For a second year in a row, jazz pianist Joey Alexander is going to the Grammy Awards as a nominee. Now 13, he’s come a long way since teaching himself how to play jazz growing up in Indonesia.
Last year, Alexander made waves when his debut album, “My Favorite Things,” garnered two Grammy nominations for “Best Jazz Instrumental Album” and “Best Jazz Improvised Solo” at the age of 12, making him the youngest jazz artist to be nominated for a Grammy, according to his record label, Motema Music.
“He’s the youngest jazz artist for that to ever happen to,” Jason Olaine, a Grammy Award-winning producer who also produced both of Alexander’s albums, told NBC News.
In 2016, Alexander also performed with his trio at the pre-telecast ceremony and played solo on the Grammy Awards broadcast. “For a jazz artist to get any kind of TV time on the Grammys is a rarity,” Olaine said.
Even though Alexander didn’t take home a Grammy last year, he was thrilled just to be nominated. “I was very surprised, but also very thankful for all this,” Alexander told NBC News. “I still could not believe I had two nominations."
This year, Alexander received his third Grammy nomination for “Best Improvised Jazz Solo” for “Countdown,” a tune by the legendary John Coltrane and the title track of his second album.
“Over the last year, Joey has grown by leaps and bounds as a composer, as an improviser and as a bandleader,” Olaine said, noting that his new album showcases that. “You can find some beauty and inspired playing, and very moving arrangements throughout the album, whether it’s his original tunes or standards.”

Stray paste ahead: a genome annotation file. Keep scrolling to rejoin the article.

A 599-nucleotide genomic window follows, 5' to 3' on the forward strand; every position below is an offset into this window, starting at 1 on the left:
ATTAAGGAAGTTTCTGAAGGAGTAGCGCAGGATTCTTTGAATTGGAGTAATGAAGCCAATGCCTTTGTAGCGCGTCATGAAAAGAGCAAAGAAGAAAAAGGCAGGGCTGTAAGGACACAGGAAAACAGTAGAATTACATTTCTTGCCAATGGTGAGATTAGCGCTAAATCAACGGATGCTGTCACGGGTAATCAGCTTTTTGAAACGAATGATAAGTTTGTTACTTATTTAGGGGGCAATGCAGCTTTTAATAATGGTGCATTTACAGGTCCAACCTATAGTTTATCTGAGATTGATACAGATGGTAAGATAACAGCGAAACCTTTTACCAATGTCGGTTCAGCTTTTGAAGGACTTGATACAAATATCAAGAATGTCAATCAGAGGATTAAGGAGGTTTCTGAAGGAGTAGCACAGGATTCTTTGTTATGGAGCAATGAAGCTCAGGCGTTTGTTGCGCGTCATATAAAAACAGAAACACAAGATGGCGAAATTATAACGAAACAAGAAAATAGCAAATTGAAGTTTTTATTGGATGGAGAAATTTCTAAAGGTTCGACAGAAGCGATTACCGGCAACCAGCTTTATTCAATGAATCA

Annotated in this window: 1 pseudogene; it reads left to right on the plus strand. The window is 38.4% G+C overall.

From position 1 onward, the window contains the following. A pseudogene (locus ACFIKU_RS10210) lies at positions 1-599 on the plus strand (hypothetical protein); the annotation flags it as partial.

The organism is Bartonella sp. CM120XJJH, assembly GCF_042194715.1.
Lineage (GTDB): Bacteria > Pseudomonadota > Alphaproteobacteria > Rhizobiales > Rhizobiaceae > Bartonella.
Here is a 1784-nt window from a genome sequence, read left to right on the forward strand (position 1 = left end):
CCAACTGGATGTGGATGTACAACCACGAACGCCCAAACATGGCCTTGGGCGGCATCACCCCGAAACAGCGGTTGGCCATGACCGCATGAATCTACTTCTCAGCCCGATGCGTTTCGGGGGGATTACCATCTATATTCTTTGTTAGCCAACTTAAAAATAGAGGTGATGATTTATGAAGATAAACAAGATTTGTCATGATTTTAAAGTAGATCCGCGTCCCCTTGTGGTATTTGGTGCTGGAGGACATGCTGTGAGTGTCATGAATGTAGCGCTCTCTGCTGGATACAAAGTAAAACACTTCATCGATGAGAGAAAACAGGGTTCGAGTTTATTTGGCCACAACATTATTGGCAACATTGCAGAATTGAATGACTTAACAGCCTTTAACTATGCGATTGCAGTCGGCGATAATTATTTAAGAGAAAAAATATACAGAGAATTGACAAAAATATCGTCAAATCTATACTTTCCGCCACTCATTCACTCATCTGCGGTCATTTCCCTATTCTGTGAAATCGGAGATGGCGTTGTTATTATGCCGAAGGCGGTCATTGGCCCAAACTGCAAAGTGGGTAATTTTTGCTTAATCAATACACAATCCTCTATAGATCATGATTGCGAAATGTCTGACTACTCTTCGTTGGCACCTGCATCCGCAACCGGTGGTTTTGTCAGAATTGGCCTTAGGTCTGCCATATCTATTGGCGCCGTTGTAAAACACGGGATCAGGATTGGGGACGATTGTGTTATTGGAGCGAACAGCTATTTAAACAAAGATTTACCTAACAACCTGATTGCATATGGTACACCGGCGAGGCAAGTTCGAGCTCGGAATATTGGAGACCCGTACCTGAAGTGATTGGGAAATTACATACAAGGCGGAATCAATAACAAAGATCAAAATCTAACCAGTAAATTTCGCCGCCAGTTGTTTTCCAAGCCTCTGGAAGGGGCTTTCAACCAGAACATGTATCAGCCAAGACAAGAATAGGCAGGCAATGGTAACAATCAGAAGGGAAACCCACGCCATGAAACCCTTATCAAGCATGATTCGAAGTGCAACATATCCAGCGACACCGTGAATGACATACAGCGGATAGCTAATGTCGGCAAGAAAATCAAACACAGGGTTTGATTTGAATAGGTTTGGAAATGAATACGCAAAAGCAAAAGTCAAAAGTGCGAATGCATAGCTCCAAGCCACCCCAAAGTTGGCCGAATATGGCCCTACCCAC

Alexander and his father, Denny Sila, worked out all the arrangements on his latest album, which pays tribute to several jazz masters that have inspired Alexander, including Herbie Hancock. On Hancock’s “Maiden Voyage,” Alexander stretches out a bit with Chris Potter on saxophone, the first recording he’s ever made with a horn player.
Alexander also plays solo piano on a song he likes, Charles Chaplin’s “Smile.”
Born in Bali, Indonesia, Alexander was six years old when his father gave him an electric keyboard. “My dad played a little piano and guitar, but not professionally,” Alexander said, who recalled he was drawn to music when he saw his father play.
While he had a few piano lessons, Alexander learned to play jazz by ear by doing jam sessions with older musicians, and by listening and playing along with the jazz greats in his father's record collection.
“Duke Ellington, Billy Strayhorn, Thelonius Monk, Coltrane and Bill Evans. I heard all these amazing musicians,” recalled Alexander.
Before long, Alexander’s family moved to Jakarta, so he could play with some of Indonesia’s best jazz artists. When he was 10, Wynton Marsalis, reknowned jazz trumpeter and the artistic director at Jazz at Lincoln Center, discovered Alexander on YouTube, and invited him to perform at the center’s annual gala in New York City in 2014.
Alexander’s producer Olaine, who also serves as Jazz at Lincoln Center’s director of programming, remembers the reactions from other musicians when Alexander performed a Thelonius Monk tune at the gala's rehearsal.